- Despite increased awareness, PAH continues to be diagnosed late in its course, with a reported delay of 27 months from symptom onset and the majority of patients in advanced World Health Organization (WHO) functional class III or IV.2
- IPAH and PAH associated with systemic sclerosis are the most common subtypes of PAH.4,6
- Incidence of CTEPH (Group IV) may be as high as 4% among survivors of acute pulmonary embolism.7
- Complex origins of PAH include infectious/environmental insults or comorbid conditions that “trigger” the condition in individuals susceptible because of a genetic predisposition.
- Mutations in the bone morphogenetic protein receptor II (BMPR-II) gene are the overwhelming cause of heritable PAH (HPAH).8 Other susceptibility factors are speculated to exist but have not been identified.
- A total of 70% of familial PAH and 10%–40% of sporadic or anorexigen-associated cases are found to have mutations in BMPR-II.9
- PAH involves a complex interplay of factors resulting in progressive vascular remodeling with endothelial cell and smooth muscle proliferation, vasoconstriction, and in situ thrombosis at an arteriolar level. Vessel wall changes and luminal narrowing restrict the flow of blood and lead to higher than normal pressure as blood flows through the vessels, which is quantifiable by an elevated pulmonary vascular resistance (PVR).10
- Elevated PVR results in increased afterload to the right ventricle (RV), which over time increases RV wall tension and work, ultimately impacting RV contractility.
- Initially, cardiac output diminishes during strenuous exercise. As PH severity worsens, maximal cardiac output is achieved at progressively lower workloads; ultimately, resting cardiac output is reduced.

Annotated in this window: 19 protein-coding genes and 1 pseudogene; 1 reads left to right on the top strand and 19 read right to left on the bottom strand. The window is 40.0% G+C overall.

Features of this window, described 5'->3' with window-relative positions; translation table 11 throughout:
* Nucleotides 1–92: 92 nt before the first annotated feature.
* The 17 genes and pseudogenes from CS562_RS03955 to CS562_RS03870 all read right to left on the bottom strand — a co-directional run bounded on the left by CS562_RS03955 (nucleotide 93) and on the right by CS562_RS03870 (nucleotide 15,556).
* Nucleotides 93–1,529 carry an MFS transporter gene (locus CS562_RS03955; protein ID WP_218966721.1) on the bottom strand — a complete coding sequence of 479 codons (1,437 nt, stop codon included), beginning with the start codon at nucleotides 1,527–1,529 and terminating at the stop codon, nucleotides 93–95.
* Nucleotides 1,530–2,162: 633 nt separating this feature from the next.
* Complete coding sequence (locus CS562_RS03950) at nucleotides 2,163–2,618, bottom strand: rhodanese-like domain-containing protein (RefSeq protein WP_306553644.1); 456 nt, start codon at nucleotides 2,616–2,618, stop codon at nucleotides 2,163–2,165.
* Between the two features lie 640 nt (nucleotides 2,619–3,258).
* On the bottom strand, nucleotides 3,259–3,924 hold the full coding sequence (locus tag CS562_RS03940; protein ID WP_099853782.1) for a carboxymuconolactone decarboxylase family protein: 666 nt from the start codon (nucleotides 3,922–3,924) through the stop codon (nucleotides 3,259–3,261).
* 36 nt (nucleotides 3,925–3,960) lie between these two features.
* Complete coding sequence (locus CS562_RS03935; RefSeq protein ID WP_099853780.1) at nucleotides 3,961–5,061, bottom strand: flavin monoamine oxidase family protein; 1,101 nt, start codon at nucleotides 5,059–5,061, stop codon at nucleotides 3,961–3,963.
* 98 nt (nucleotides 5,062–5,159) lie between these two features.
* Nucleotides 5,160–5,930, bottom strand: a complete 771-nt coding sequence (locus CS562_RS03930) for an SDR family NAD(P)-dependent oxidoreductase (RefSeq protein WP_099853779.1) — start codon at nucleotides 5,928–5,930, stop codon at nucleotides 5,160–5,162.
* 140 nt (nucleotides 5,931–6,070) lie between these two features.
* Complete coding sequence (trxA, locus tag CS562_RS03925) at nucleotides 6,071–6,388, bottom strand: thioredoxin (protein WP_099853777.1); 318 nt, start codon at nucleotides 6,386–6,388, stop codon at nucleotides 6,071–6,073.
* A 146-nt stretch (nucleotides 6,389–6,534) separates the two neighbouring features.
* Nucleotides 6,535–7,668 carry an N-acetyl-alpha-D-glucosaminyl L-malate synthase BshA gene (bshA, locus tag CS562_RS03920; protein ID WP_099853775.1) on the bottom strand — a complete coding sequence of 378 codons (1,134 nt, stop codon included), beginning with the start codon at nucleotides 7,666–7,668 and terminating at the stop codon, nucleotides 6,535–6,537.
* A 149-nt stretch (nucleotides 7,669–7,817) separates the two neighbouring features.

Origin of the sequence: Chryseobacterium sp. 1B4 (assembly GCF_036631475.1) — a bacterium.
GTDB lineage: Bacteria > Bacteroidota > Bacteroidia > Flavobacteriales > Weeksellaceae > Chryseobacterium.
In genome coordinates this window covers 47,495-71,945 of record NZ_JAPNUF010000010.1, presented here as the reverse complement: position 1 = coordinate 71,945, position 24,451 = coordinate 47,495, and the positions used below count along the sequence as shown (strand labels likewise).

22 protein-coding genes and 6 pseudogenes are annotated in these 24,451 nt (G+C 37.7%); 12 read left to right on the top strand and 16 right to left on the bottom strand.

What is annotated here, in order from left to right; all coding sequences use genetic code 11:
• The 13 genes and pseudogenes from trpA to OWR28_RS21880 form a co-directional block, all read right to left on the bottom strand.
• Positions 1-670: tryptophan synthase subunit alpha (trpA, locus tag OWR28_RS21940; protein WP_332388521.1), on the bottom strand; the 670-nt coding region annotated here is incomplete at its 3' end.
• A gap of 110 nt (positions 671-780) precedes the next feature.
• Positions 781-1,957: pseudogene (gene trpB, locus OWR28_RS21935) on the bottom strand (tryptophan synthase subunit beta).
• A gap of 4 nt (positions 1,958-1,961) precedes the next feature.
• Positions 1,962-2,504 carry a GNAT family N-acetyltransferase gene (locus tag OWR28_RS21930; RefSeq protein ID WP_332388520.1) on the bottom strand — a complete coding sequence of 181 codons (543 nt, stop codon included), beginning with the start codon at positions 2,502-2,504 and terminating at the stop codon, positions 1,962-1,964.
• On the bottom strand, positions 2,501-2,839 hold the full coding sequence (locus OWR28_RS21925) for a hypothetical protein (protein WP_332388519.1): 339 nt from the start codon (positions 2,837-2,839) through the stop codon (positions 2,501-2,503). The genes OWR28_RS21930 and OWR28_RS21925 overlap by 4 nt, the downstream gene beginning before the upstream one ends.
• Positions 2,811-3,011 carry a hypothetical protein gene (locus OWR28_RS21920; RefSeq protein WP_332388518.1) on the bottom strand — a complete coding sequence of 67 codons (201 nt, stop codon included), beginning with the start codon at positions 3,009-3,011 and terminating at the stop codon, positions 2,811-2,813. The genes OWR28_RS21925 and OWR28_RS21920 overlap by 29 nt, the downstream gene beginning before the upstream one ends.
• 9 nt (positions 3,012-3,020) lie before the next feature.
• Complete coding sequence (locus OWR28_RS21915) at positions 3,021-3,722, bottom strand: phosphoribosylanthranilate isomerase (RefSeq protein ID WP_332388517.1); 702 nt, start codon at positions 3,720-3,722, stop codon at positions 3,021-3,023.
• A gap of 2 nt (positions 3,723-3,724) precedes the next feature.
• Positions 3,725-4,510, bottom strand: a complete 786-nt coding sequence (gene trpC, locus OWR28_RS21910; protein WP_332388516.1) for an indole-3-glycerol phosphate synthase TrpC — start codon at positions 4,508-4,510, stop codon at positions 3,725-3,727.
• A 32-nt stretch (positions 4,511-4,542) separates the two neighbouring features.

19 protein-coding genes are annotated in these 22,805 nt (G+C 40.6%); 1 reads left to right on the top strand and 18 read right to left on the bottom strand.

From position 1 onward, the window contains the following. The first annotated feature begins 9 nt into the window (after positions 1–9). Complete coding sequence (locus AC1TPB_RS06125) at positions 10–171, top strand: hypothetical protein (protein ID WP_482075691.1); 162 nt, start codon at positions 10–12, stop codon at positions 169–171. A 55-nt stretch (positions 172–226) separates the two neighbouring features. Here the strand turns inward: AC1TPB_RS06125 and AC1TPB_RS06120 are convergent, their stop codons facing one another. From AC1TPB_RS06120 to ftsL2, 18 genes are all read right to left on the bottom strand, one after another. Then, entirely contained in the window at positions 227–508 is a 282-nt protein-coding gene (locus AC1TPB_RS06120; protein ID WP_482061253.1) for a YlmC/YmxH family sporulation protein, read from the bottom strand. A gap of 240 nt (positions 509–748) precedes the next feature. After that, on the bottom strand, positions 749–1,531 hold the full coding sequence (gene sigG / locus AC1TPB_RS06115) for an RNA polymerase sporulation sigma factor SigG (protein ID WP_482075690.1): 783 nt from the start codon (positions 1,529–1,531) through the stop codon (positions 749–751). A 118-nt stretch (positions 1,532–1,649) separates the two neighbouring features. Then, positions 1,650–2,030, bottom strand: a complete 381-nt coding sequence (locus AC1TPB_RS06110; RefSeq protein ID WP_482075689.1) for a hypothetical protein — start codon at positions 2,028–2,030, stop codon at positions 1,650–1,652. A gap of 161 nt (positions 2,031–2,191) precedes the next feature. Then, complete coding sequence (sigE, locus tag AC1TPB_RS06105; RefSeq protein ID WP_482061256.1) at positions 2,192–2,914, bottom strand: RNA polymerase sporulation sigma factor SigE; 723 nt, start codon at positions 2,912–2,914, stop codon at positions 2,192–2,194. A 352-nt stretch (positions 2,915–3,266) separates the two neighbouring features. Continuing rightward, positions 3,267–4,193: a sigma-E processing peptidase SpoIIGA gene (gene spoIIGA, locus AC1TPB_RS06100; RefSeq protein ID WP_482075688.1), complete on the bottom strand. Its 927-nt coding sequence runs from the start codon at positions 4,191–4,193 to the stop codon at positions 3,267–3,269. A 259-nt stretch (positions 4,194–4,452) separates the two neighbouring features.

- Unlike the left ventricle (LV), the RV has limited ability to hypertrophy and tolerates high afterload poorly, causing “vascular–ventricular uncoupling” and eventual RV failure, the most common cause of death.
- In very advanced stages, pulmonary artery pressures decline as the failing RV cannot generate enough blood flow to maintain high pressures.
- Mechanisms of PH in Groups II–V vary and may include high post-capillary pressures, hypoxemia-mediated vasoconstriction and remodeling, parenchymal destruction, thromboembolic narrowing or occlusion of large arteries, compression of proximal vasculature, and hyperdynamic states leading to increased circulatory flow.
Yearly screening transthoracic echocardiogram (TTE) is indicated for high-risk groups including individuals with known BMPR-II mutation, scleroderma spectrum of disease, portal hypertension undergoing liver transplantation evaluation, and congenital systemic-to-pulmonary shunts (e.g., ventricular septal defects, patent ductus arteriosus).
A more formal screening algorithm for early detection of PAH associated with scleroderma is available.11